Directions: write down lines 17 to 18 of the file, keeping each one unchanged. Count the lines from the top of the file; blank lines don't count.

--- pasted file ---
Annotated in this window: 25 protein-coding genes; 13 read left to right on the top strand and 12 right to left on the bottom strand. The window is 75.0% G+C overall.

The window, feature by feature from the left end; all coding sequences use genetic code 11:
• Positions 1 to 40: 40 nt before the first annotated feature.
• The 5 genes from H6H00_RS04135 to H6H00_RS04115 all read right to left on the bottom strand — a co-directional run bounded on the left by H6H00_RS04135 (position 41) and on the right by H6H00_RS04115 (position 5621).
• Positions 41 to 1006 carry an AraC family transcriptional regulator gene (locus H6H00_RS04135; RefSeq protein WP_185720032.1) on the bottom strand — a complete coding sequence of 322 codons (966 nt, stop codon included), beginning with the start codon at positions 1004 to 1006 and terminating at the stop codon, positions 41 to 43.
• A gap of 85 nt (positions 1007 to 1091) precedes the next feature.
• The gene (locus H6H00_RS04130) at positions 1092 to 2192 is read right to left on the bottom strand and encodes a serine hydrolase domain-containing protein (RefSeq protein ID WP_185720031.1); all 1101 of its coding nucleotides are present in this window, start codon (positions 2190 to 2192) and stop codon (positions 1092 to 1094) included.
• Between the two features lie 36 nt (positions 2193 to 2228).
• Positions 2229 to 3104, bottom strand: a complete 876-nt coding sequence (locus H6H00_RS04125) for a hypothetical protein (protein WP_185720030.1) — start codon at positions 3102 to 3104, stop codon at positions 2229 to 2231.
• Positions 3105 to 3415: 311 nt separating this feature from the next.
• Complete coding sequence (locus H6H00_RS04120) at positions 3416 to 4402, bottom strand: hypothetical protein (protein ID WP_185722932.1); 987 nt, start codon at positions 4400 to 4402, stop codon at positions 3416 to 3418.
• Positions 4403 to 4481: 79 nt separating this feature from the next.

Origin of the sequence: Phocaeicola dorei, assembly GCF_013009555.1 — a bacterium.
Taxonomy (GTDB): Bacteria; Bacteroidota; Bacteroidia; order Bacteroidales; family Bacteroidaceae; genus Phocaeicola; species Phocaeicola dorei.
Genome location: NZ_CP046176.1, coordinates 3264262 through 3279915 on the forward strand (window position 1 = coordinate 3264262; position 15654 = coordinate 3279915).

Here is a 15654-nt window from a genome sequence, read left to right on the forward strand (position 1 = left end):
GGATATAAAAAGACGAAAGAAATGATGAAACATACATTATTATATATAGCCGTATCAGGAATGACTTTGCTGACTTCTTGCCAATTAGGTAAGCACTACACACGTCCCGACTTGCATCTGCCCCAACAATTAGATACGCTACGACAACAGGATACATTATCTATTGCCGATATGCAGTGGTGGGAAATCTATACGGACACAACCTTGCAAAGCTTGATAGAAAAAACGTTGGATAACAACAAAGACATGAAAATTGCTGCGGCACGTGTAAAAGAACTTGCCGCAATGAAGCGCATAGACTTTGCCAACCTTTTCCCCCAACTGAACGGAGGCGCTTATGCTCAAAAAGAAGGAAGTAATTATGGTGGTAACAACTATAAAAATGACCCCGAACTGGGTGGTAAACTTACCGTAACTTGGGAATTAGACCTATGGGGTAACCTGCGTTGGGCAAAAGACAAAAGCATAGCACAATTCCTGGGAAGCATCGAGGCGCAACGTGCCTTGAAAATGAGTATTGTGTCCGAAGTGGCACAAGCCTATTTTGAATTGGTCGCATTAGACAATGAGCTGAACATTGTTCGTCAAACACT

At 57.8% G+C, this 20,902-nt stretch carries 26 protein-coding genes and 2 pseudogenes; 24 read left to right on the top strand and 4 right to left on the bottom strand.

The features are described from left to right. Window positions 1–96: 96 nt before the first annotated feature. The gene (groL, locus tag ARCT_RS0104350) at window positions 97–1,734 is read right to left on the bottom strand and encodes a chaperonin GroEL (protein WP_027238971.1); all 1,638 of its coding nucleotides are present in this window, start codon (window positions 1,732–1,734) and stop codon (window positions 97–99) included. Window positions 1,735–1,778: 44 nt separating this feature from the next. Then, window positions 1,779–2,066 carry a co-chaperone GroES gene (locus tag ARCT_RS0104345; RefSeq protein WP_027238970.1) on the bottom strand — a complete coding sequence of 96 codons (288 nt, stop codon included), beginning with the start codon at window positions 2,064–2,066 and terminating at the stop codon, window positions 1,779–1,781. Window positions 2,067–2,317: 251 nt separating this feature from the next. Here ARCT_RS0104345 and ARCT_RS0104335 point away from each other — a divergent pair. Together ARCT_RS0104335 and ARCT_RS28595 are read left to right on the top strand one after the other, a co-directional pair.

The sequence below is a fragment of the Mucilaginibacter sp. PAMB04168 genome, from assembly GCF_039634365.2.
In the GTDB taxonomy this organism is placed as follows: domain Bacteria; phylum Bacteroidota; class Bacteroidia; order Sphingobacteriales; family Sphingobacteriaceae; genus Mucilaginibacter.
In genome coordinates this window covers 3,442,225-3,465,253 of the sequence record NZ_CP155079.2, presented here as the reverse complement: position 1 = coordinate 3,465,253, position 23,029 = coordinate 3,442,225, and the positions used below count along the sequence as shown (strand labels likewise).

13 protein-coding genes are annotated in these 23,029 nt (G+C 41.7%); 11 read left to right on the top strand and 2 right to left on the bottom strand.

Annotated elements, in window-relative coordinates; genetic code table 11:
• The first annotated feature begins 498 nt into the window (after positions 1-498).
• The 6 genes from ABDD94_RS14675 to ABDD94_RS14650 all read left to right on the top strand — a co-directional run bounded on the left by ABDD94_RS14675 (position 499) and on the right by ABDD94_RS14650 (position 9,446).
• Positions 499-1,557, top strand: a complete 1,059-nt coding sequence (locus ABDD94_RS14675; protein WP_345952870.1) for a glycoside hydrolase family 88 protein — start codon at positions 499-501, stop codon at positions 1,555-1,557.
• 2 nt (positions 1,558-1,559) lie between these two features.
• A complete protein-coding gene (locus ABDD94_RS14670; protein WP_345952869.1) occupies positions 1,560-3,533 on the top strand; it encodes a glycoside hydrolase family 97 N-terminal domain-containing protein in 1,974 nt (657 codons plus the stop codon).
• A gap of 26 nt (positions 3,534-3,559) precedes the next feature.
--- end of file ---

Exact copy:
GGATATAAAAAGACGAAAGAAATGATGAAACATACATTATTATATATAGCCGTATCAGGAATGACTTTGCTGACTTCTTGCCAATTAGGTAAGCACTACACACGTCCCGACTTGCATCTGCCCCAACAATTAGATACGCTACGACAACAGGATACATTATCTATTGCCGATATGCAGTGGTGGGAAATCTATACGGACACAACCTTGCAAAGCTTGATAGAAAAAACGTTGGATAACAACAAAGACATGAAAATTGCTGCGGCACGTGTAAAAGAACTTGCCGCAATGAAGCGCATAGACTTTGCCAACCTTTTCCCCCAACTGAACGGAGGCGCTTATGCTCAAAAAGAAGGAAGTAATTATGGTGGTAACAACTATAAAAATGACCCCGAACTGGGTGGTAAACTTACCGTAACTTGGGAATTAGACCTATGGGGTAACCTGCGTTGGGCAAAAGACAAAAGCATAGCACAATTCCTGGGAAGCATCGAGGCGCAACGTGCCTTGAAAATGAGTATTGTGTCCGAAGTGGCACAAGCCTATTTTGAATTGGTCGCATTAGACAATGAGCTGAACATTGTTCGTCAAACACT

At 57.8% G+C, this 20,902-nt stretch carries 26 protein-coding genes and 2 pseudogenes; 24 read left to right on the top strand and 4 right to left on the bottom strand.